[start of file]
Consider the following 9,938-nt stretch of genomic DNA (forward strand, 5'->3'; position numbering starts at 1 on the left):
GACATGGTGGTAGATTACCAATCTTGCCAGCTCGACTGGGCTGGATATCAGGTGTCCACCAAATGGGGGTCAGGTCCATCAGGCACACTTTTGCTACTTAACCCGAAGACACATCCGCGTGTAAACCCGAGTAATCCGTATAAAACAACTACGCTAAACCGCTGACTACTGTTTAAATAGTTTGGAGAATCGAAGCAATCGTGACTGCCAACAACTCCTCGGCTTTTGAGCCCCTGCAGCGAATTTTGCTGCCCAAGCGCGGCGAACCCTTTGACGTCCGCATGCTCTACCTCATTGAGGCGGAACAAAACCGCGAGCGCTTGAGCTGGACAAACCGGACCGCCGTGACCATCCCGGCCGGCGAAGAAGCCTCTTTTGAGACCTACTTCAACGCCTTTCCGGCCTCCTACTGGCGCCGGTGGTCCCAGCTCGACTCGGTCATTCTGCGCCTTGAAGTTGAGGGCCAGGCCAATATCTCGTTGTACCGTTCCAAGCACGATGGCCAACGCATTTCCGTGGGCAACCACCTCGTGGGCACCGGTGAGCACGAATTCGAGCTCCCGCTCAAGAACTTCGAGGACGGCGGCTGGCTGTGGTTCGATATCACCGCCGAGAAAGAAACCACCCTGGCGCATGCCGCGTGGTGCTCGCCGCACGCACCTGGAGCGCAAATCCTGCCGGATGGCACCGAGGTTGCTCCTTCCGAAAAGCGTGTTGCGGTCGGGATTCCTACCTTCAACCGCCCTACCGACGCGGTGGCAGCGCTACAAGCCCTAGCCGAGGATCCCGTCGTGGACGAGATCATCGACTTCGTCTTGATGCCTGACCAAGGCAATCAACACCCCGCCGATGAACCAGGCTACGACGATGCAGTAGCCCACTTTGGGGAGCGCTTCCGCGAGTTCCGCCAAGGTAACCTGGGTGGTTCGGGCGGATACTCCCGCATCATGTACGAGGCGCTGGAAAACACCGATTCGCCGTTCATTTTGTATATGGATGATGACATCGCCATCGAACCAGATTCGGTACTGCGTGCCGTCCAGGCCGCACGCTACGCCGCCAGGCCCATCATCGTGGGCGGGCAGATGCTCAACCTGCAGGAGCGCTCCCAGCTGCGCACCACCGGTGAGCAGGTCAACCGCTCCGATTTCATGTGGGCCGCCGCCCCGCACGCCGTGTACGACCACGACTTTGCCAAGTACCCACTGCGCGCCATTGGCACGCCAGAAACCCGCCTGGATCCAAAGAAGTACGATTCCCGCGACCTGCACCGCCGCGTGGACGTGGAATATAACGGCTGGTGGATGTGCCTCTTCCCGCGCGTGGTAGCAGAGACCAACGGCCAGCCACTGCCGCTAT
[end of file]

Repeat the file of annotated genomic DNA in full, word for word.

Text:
Consider the following 9,938-nt stretch of genomic DNA (forward strand, 5'->3'; position numbering starts at 1 on the left):
GACATGGTGGTAGATTACCAATCTTGCCAGCTCGACTGGGCTGGATATCAGGTGTCCACCAAATGGGGGTCAGGTCCATCAGGCACACTTTTGCTACTTAACCCGAAGACACATCCGCGTGTAAACCCGAGTAATCCGTATAAAACAACTACGCTAAACCGCTGACTACTGTTTAAATAGTTTGGAGAATCGAAGCAATCGTGACTGCCAACAACTCCTCGGCTTTTGAGCCCCTGCAGCGAATTTTGCTGCCCAAGCGCGGCGAACCCTTTGACGTCCGCATGCTCTACCTCATTGAGGCGGAACAAAACCGCGAGCGCTTGAGCTGGACAAACCGGACCGCCGTGACCATCCCGGCCGGCGAAGAAGCCTCTTTTGAGACCTACTTCAACGCCTTTCCGGCCTCCTACTGGCGCCGGTGGTCCCAGCTCGACTCGGTCATTCTGCGCCTTGAAGTTGAGGGCCAGGCCAATATCTCGTTGTACCGTTCCAAGCACGATGGCCAACGCATTTCCGTGGGCAACCACCTCGTGGGCACCGGTGAGCACGAATTCGAGCTCCCGCTCAAGAACTTCGAGGACGGCGGCTGGCTGTGGTTCGATATCACCGCCGAGAAAGAAACCACCCTGGCGCATGCCGCGTGGTGCTCGCCGCACGCACCTGGAGCGCAAATCCTGCCGGATGGCACCGAGGTTGCTCCTTCCGAAAAGCGTGTTGCGGTCGGGATTCCTACCTTCAACCGCCCTACCGACGCGGTGGCAGCGCTACAAGCCCTAGCCGAGGATCCCGTCGTGGACGAGATCATCGACTTCGTCTTGATGCCTGACCAAGGCAATCAACACCCCGCCGATGAACCAGGCTACGACGATGCAGTAGCCCACTTTGGGGAGCGCTTCCGCGAGTTCCGCCAAGGTAACCTGGGTGGTTCGGGCGGATACTCCCGCATCATGTACGAGGCGCTGGAAAACACCGATTCGCCGTTCATTTTGTATATGGATGATGACATCGCCATCGAACCAGATTCGGTACTGCGTGCCGTCCAGGCCGCACGCTACGCCGCCAGGCCCATCATCGTGGGCGGGCAGATGCTCAACCTGCAGGAGCGCTCCCAGCTGCGCACCACCGGTGAGCAGGTCAACCGCTCCGATTTCATGTGGGCCGCCGCCCCGCACGCCGTGTACGACCACGACTTTGCCAAGTACCCACTGCGCGCCATTGGCACGCCAGAAACCCGCCTGGATCCAAAGAAGTACGATTCCCGCGACCTGCACCGCCGCGTGGACGTGGAATATAACGGCTGGTGGATGTGCCTCTTCCCGCGCGTGGTAGCAGAGACCAACGGCCAGCCACTGCCGCTAT